Format

Send to

Choose Destination
See comment in PubMed Commons below
J Vet Sci. 2016 Dec 30;17(4):523-529. doi: 10.4142/jvs.2016.17.4.523.

Molecular and phylogenetic analysis of Anaplasma spp. in sheep and goats from six provinces of China.

Author information

  • 1College of Animal Science and Veterinary Medicine, Henan Agricultural University, Zhengzhou 450002, China.

Abstract

Members of the genus Anaplasma are important emerging tick-borne pathogens in both humans and animals in tropical and subtropical areas. Here, we investigated the presence of Anaplasma spp. in 621 sheep and 710 goats from six provinces of China. Polymerase chain reaction (PCR) and DNA sequencing were conducted to determine the prevalence of Anaplasma (A.) phagocytophilum, A. ovis and A. bovis targeting the 16S ribosomal RNA or the major surface protein 4 gene. PCR revealed Anaplasma in 39.0% (240/621) of sheep and 45.5% (323/710) of goats. The most frequently detected species was A. ovis (88/621, 14.2% for sheep; 129/710, 18.2% for goats), followed by A. bovis (60/621, 9.7% for sheep; 74/710, 10.4% for goats) and A. phagocytophilum (33/621, 5.3% for sheep; 15/710, 2.1% for goats). Additionally, eight sheep and 20 goats were found to be infected with three pathogens simultaneously. DNA sequencing confirmed the presence of these three Anaplasma species in the investigated areas, and phylogenetic analysis indicated that there was geographic segregation to a certain extent, as well as a relationship between the host and cluster of A. ovis. The results of the present study provide valuable data that helps understand the epidemiology of anaplasmosis in ruminants from China.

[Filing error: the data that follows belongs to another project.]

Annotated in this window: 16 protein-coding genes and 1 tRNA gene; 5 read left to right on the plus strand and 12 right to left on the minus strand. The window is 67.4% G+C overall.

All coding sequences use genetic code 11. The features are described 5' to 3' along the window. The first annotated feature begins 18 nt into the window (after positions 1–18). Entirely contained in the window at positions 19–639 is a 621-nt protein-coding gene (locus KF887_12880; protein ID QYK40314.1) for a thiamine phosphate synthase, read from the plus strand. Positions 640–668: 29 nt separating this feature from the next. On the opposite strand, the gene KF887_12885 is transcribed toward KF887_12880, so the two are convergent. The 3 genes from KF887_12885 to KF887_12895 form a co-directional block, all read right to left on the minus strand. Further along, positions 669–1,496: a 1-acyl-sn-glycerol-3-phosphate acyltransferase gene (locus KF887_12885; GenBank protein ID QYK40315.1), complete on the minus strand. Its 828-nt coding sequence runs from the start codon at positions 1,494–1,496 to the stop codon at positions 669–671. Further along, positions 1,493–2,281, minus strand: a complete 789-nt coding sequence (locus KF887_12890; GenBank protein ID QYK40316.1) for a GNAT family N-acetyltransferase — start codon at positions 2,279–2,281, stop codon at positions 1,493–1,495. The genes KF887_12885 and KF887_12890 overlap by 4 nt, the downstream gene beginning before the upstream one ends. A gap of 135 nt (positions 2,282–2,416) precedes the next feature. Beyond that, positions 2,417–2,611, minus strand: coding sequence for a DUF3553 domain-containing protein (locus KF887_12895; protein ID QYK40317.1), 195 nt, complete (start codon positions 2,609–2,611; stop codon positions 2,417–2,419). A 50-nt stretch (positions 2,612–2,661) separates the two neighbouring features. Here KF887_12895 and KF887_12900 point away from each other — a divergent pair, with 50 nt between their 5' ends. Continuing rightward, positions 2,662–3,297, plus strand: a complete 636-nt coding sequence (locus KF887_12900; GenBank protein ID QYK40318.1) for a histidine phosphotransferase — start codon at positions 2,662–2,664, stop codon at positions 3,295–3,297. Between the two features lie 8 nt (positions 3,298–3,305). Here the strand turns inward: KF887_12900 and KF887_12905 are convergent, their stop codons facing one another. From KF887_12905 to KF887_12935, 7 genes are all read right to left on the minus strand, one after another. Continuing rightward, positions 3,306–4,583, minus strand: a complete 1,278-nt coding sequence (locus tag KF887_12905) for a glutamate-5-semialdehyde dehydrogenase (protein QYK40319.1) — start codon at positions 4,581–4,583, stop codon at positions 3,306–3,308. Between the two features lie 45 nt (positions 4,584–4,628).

KEYWORDS:

Anaplasma bovis; Anaplasma ovis; Anaplasma phagocytophilum; phylogenetic analysis; prevalence

PMID:
27456776
PMCID:
PMC5204030
DOI:
10.4142/jvs.2016.17.4.523
[PubMed - in process]
Free PMC Article
PubMed Commons home

PubMed Commons

0 comments
How to join PubMed Commons

    Supplemental Content

    Full text links

    Icon for The Korean Society of Veterinary Science Icon for PubMed Central
    Loading ...
    Support Center